The omnibus employment and economic development law will spend $1.7 billion on programs ranging from helping businesses recover from COVID-19 restrictions and civil unrest to subsidizing child care so new parents can work.
The appropriations for the 2022-23 biennium are 11.3% above 2020-21 biennial funding.
The new law sets budgets and policies for the Department of Employment and Economic Development, Department of Labor and Industry, Bureau of Mediation Services, and Workers’ Compensation Court of Appeals.
Of the total appropriation, $423.5 million will come from the General Fund, $130 million will come from the workforce development fund, $117.1 million will come from the workers’ compensation fund and $92.8 million will come from the special revenue fund.
The law also specifies how the state will spend $694.3 million in federal COVID-19 funds and requires the Department of Employment and Economic Development to apply for $70 million from the American Rescue Plan Act of 2021 to fund the department’s Border-to-Border Broadband Development Grant Program that expands broadband service in Greater Minnesota.
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The law, effective July 1, 2021, unless otherwise noted, is sponsored by Rep. Mohamud Noor (DFL-Mpls) and Sen. Eric Pratt (R-Prior Lake).
$150 million for economic revitalization programs
The law will appropriate $80 million to DEED to distribute grants and guaranteed loans for projects that “address the greatest economic development and redevelopment needs” of a community that have arisen since March 15, 2020, meaning that business damaged by last year’s civil unrest would be eligible.
Grants and loans need to be proportionally distributed between the Twin Cities metropolitan area and Greater Minnesota.
Another $70 million will be appropriated to DEED to fund businesses affected by the pandemic. Minnesota businesses employing fewer than the equivalent of 200 full-time workers will be eligible for grants, and priority will be given to businesses that did not receive previous state assistance under certain other economic relief programs.
Grant funds must be used for working capital to support payroll expenses, rent or mortgage payments, utility bills, and other similar expenses. (Art. 1, Secs. 2, 20; Art. 2, Secs. 5, 22)
Other appropriations in the law
Appropriations to DEED include:
• $32.7 million for extended employment services for persons with severe disabilities;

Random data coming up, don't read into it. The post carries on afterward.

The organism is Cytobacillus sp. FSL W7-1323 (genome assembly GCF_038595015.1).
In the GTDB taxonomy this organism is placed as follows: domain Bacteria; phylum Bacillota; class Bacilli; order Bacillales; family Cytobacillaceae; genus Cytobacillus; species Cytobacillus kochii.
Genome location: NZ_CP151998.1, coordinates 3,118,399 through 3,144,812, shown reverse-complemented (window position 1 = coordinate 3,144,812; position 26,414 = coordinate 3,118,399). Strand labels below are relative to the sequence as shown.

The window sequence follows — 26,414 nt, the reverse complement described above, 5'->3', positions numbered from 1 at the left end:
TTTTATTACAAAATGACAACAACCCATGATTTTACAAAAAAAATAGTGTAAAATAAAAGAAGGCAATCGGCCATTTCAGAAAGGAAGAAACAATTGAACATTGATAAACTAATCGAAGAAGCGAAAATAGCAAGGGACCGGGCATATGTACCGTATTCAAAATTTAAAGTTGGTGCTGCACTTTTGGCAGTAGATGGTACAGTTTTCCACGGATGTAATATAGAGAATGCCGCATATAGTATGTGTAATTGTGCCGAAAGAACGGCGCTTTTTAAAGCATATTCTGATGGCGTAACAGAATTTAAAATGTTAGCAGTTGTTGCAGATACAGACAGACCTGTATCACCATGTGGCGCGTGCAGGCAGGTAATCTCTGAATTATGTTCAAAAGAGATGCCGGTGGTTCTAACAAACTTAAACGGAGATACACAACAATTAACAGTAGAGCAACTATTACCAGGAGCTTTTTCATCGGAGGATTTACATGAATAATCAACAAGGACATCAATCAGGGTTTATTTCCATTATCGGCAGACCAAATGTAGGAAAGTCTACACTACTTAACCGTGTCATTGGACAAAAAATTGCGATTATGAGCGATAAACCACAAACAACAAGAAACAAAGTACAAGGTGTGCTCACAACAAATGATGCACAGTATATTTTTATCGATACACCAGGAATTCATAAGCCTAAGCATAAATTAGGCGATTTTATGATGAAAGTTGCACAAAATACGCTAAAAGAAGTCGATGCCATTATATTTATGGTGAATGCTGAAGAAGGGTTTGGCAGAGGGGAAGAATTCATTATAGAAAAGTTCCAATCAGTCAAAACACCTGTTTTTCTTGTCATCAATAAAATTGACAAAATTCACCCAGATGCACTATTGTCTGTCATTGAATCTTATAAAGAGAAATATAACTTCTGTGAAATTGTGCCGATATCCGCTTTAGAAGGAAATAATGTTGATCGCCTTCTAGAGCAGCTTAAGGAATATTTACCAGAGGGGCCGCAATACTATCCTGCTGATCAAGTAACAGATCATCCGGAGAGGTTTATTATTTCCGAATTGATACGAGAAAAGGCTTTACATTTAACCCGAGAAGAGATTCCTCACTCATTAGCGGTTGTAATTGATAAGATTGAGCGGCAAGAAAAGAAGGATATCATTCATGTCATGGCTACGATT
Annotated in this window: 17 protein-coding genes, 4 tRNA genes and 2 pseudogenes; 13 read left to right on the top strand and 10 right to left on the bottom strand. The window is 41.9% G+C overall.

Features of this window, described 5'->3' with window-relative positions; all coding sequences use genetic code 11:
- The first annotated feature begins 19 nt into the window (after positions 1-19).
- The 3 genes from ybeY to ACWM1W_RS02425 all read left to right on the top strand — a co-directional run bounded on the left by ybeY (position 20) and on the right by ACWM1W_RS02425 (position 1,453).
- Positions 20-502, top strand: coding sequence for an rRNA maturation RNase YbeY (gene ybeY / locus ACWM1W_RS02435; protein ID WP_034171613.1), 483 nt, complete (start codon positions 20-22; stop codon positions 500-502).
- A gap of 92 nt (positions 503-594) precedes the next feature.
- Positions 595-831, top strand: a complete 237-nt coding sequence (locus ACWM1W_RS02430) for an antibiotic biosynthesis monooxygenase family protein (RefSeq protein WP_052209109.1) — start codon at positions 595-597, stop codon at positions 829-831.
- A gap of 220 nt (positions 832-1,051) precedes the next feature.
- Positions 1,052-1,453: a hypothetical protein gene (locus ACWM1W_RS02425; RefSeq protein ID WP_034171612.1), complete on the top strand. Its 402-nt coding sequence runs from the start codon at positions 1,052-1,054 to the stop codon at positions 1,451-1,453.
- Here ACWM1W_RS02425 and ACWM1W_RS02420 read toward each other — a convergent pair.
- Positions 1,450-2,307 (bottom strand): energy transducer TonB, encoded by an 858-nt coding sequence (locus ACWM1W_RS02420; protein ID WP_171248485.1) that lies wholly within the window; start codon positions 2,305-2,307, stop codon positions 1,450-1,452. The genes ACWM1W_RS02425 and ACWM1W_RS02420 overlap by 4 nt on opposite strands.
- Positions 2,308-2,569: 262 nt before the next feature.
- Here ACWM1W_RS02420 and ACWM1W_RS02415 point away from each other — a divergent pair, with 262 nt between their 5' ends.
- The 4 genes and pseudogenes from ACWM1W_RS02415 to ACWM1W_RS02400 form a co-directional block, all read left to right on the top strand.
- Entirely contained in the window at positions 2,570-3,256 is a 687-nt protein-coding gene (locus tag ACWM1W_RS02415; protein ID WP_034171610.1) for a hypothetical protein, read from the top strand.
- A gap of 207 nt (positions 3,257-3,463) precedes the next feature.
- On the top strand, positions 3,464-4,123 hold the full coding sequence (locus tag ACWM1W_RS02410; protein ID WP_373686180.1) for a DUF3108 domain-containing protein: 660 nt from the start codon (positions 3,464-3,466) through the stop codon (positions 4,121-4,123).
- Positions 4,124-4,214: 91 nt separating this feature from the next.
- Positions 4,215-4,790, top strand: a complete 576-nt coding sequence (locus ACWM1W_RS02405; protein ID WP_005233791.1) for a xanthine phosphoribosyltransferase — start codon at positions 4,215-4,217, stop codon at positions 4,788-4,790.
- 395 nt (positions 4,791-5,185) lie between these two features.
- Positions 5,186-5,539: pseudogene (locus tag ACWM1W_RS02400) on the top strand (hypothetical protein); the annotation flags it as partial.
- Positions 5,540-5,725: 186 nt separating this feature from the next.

• $20 million for the Minnesota Investment Fund for job creation, efficient use of public transportation and existing infrastructure, provision of affordable housing, community rebuilding, crime reduction, blight reduction and community stabilization, and property tax base maintenance or improvement;
• $16 million for the Job Creation Fund;
• $14.3 million for the Pathways to Prosperity Competitive Grant program;
• $12.9 million for State Services for the Blind;
• $9.9 million for the Business Development Competitive Grant program;
• $8.4 million for the Minnesota Job Skills Partnership program;
• $8.1 million for the Minnesota Youth program;
• $8 million for grants to local communities to increase the number of quality child care providers;
• $5 million for LAUNCH Minnesota;
• $2 million for rural career counseling coordinators;
• $2 million for the Minnesota Emerging Entrepreneur Loan program;
• $1.1 million for the Northeast Entrepreneur Fund, a small-business administration microlender and community development financial institution in northern Minnesota; and
• $1 million to the Minnesota Film and TV Board for a film production jobs program. (Art. 1, Sec. 2)
Appropriations to the Department of Labor and Industry include:
• $4.9 million for wage theft prevention;
• $2.5 million for general apprenticeship programs;
• $2.2 million for youth skills training grants;
• $1.8 million for the department to perform information technology project services and support system upgrades;
• $450,000 for the Helmets to Hard Hats Minnesota initiative;
• $400,000 for a career and technical educator pilot project at Winona State University and Minnesota State College Southeast;
• $302,000 for prevailing wage enforcement; and
• $200,000 for a labor education and advancement program to expand and promote registered apprenticeship training for minorities and women.
The new law also appropriates $4.8 million to the Bureau of Mediation Services and $4.6 million to the Workers’ Compensation Court of Appeals. (Art. 1, Sec. 3)
New and modified labor, workplace and unemployment policies
Policy provisions in the new law include:
• effective Jan. 1, 2022, requiring employers to provide new mothers with reasonable accommodations for health conditions related to pregnancy or childbirth, and to provide paid break times to express breast milk;
• requiring high-rise public housing buildings to be retrofitted with automatic sprinkler systems to meet current building codes;
• requiring automatic sprinkler systems in a place of public accommodation if, on or after Aug. 1, 2008, the facility was constructed, added to, or altered, and the facility has an occupant load of 300 or more;
• permitting high school students to qualify for unemployment insurance;
• effective July 3, 2022, expanding options for individuals to receive unemployment benefits while undergoing workforce training;
• effective July 3, 2022, eliminating the Social Security old age and Social Security disability offset from unemployment benefits; and
• determining that a leave of absence is presumed to be due to COVID-19 – and therefore involuntary – for applicants for unemployment benefits applying between Dec. 27, 2020, and Sept. 4, 2021. This is effective retroactively from Dec. 27, 2020. (Art. 3, Secs. 3, 5, 10; Art. 4, Secs. 1-4, 7)
2021 Special Session: SSHF1/SSSF9*/SSCH10